He is an old man now, the man sitting at the wooden table. His hair is remarkably dark for his age and belies the wrinkles of his face. He sits listening to the swing music, the music of his youth.
“They don’t play that kind of music anymore,” he says, looking around the private hangar made up to look like a hangar from World War II. He is clearly enjoying the afternoon. He is listening to the band, drinking his beer, and sitting next to his wife. They have been married more than 53 years; they were childhood sweethearts, in another life long ago.
Later, much later after the party has wound down and he has consumed a few more beers, he talks quietly to those around him. He is melancholy now. The music has stopped and the band is packing up. He looks at those around him and he knows they are all younger, but he notes they are not that much younger. And he starts asking about the young ones. “Where are they? Don’t they know what we went through for them to have everything they have now?”
Then he starts to remember; at first, the memories are good. He talks and he is, for the moment, with old friends far away from this little Florida airfield. They are together again, in his mind, now back in England. He and they are again, once more, young, and in the prime of their youth. They are again, saving the world.
The old airman was a member of the Eighth Air Force. He was once a part of the largest fighting force the world ever witnessed. The Army formed the unit in the sleepy little coastal town of Savannah, Georgia in January, 1942. From there, the airmen and mechanics of the Eighth went to England to fight Hitler. By the end of the war, more than 350,000 Americans wore the patch of the Eighth. Twenty-eight thousand of those men became prisoners of the Germans and 26,000 died in battle.
Sitting in the hangar next to his wife 60 years later, he suddenly turns quiet. He thinks back to those times in England, he is thinking now of his friends. Many of them are gone, but he is still here. A tear starts to form in his eye and he sniffles a bit. When next he speaks, his voice cracks a little.
“Many of them boys are gone now,” he says. “I miss them. Each one of ’em.” Everyone sits quietly in the hangar; we know the old warrior is no longer here, with us, but rather back in the air, somewhere over France, or Germany, or England again, with his boys. Fighting. Fighting just to stay alive. He continued.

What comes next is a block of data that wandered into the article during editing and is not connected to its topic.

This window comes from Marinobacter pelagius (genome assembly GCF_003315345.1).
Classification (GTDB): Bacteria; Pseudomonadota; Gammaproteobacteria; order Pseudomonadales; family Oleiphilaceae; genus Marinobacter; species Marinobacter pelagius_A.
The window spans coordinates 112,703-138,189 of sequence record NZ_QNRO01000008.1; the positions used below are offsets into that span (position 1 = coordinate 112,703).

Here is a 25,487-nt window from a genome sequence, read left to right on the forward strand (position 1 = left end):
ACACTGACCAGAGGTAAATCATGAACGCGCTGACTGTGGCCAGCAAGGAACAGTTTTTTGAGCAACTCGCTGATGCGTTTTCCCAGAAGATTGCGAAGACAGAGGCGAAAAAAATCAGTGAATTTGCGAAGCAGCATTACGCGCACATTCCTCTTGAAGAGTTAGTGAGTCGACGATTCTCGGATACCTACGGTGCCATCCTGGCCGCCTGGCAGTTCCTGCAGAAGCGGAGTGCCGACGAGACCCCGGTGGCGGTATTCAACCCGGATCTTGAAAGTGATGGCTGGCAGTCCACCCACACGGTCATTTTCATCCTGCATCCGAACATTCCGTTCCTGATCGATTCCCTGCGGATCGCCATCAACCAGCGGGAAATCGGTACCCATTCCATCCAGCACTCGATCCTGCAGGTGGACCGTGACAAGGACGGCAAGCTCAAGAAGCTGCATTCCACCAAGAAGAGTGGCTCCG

“I was one of the lucky ones. I got to come home to those I love,” he said, looking at his wife. “A lot of my buddies, they weren’t so lucky. Some of ’em ended up in Stalags, some were blown clean out of the sky.” His tears start to come again.
We are quiet, waiting. We know he has more stories to tell, and we wait patiently. There is also a sense this might be one of the last times we get to hear a story like this, straight from one who was there. According to the Veterans Affairs Department, veterans from World War II are passing away at a rate of 1,056 per day.
“Ya don’t know what it was like back in them days,” he says. “Flying in the war wasn’t like today. There was no pressurization; we just stood at an empty hole in the fuselage with our big 50’s sticking out in the wind. God, but it was cold. And if ya didn’t pay attention, your oxygen line would freeze up. Next thing you’d know, you were clean passed out on the floor and if your buddy didn’t notice you were down and wake you up, you’d die.”
Today’s new pilots don’t realize what it was like during that war. We have, in a very real sense, forgotten. We have forgotten aviation was extremely archaic before World War II. We have forgotten about the advancements in aviation that today, we take for granted. Mostly, we have forgotten the human suffering and sacrifice many shouldered in achieving those advancements and making the world a better place.
And in winning the war.
© 2011 J. Clark